The 132,780-square-foot, 2-story building in Stanford Research Park can hold a maximum 1,446 employees. The site has 393 parking spaces, including nine disabled slots, according to plans filed with the Palo Alto Planning Department. Ramsey Shuayto, asset manager for the Stanford Research Park, said the parking allocation conforms to the industrial park's 3.3 spots per 1,000 square feet of building.
How potential overflow parking will be handled has not been determined, according to a Facebook spokesman.
Many residents along California Avenue have submitted ballots to the City of Palo Alto in favor of joining the proposed parking-permit program, according to Shahla Yazdy, the city's project manager.
"I do think that people who live near upper California Avenue are very concerned," said Diane Finkelstein, a member of the College Terrace Resident's Association public advisory committee. "The word on the street is that most are for the parking permit, and I think it's a realistic concern."
"It will definitely be a pressure," resident Fred Balin said. "I lived here when the dot-com boom was on. Every building was full. There was a very big impact."
"It's (already) hard to park on Amherst," said Steve Woodward, College Terrace Residents Association board member and Stanford observer, referring to the street across from Facebook's new location. But future housing developments slated for the area are also of long-range concern, he said.
Residents raised the issue of traffic and parking with Facebook executives in November at an outreach meeting initiated by the company. Facebook spokesman Larry Yu said Wednesday that the company is aware of the sensitivity of the issue and is looking into ways to reduce impact on the neighborhood.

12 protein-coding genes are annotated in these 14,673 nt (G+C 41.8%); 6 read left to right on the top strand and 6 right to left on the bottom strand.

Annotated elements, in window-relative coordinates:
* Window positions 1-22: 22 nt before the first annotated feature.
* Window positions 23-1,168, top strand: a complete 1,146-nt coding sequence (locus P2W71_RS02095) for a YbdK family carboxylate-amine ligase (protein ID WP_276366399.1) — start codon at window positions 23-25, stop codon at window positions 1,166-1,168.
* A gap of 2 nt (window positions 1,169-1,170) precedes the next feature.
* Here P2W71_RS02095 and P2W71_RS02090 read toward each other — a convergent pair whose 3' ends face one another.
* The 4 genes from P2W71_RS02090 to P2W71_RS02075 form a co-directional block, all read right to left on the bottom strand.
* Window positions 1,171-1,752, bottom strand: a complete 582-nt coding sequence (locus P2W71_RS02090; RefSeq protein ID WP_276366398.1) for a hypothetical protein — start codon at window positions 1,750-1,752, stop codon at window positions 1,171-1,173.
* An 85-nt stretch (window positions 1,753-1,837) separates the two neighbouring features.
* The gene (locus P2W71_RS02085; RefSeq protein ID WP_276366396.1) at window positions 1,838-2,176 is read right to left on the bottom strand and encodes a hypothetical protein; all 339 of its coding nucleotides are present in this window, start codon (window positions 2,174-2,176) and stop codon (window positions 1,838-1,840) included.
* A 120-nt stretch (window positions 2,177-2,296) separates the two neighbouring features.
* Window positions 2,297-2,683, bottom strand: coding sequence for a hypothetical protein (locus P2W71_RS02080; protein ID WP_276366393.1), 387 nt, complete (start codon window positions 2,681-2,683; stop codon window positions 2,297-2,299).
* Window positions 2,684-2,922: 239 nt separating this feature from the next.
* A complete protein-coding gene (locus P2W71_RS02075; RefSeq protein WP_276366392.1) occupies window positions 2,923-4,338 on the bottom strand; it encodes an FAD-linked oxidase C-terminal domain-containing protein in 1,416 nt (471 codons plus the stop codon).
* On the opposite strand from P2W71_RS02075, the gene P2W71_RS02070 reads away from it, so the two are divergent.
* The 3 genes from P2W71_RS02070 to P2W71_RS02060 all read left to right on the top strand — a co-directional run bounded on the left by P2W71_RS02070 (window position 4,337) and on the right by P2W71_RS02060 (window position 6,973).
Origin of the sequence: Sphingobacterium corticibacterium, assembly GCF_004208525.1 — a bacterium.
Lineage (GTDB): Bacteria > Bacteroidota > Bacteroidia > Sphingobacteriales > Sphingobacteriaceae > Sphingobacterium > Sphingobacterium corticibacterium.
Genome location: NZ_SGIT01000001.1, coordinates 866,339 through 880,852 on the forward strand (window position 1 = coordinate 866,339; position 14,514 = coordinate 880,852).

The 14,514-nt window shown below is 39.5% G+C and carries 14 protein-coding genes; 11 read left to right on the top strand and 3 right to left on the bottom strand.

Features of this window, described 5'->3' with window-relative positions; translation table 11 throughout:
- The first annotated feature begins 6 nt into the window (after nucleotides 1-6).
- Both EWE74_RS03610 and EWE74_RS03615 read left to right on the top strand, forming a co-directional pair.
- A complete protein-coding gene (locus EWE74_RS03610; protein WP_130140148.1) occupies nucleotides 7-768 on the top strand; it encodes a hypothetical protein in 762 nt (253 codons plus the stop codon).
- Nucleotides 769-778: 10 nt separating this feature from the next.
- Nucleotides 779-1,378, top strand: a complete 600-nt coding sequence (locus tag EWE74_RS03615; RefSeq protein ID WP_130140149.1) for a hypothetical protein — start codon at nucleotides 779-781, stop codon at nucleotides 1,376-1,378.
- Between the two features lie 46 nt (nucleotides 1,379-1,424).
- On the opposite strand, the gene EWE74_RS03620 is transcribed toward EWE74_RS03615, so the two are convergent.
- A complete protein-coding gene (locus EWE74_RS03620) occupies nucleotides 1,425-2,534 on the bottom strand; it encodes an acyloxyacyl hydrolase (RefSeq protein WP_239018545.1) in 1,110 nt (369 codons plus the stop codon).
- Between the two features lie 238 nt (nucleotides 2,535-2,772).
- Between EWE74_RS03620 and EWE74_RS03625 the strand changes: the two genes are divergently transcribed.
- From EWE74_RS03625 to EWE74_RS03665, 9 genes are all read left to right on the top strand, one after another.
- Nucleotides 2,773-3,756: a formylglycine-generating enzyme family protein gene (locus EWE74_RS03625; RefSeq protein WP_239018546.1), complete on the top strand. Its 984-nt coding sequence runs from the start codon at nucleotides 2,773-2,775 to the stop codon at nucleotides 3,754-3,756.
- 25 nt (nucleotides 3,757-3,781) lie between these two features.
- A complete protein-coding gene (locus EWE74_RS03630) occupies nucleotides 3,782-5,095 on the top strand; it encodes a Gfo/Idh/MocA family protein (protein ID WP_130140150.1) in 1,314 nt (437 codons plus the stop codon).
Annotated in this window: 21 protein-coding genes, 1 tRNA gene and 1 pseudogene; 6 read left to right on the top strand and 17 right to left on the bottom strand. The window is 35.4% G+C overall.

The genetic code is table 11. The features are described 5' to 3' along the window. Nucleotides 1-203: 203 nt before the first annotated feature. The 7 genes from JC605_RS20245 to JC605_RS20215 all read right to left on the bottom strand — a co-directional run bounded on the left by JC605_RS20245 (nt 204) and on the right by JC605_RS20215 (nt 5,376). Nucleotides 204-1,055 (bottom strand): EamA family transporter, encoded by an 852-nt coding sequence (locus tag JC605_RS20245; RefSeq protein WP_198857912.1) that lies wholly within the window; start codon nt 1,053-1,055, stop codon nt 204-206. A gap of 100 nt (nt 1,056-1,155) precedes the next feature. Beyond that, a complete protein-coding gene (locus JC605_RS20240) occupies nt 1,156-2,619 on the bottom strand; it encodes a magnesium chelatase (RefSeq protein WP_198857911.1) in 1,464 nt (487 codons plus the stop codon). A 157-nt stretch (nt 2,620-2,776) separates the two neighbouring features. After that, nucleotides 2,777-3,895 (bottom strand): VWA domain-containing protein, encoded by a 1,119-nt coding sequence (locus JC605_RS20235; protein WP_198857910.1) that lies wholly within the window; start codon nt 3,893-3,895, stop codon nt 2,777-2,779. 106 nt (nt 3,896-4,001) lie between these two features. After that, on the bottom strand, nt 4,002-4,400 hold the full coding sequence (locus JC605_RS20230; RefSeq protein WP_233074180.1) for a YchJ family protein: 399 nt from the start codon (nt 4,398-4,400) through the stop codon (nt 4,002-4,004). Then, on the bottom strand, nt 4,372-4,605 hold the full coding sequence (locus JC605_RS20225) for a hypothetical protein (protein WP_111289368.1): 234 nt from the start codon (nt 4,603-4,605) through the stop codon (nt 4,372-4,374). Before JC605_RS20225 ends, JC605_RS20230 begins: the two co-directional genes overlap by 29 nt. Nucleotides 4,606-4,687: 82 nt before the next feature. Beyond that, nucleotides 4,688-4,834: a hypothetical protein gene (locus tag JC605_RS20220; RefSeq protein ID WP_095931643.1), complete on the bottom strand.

Facebook has not completed its analysis and could not comment on any theoretical scenarios, he said. The company expects to continue talking about the issue with residents, he added.
The company does not currently have a formal transportation program for employees at its downtown Palo Alto locations but does pay for annual parking permits. A few employee ride-sharing mailing lists exist within the company, he said.
A rent-compensation program to encourage employees to live near work ended last year.
College Terrace's proposed parking-permit program was developed due to problems with Stanford students and staff who having been leaving their cars in the neighborhood while they are on campus.
The city mailed ballots to residents to vote on the plan on Feb. 17, with a deadline to return the ballots to the city by Wednesday. But Yazdy said many residents said they did not receive ballots and so the city is extending the deadline, though a new deadline has not been determined.
The permit plan must be approved by the City Council and could be implemented by September, she said.
According to the program proposal, residents would be able to opt in on a block-by-block basis if 51 percent of households on a block vote for the program, Yazdy said. They would be able to purchase parking permits for $15 to $25 annually per vehicle. Two guest permits would be issued for free. Additional optional one-day permits could be purchased for a limited number of days quarterly, she said.
The parking-permit program will be a topic presented at the College Terrace Residents Association annual meeting on Saturday from 9:30 to 11:30 a.m. in the Escondido School Multi-purpose Room, 890 Escondido Road.
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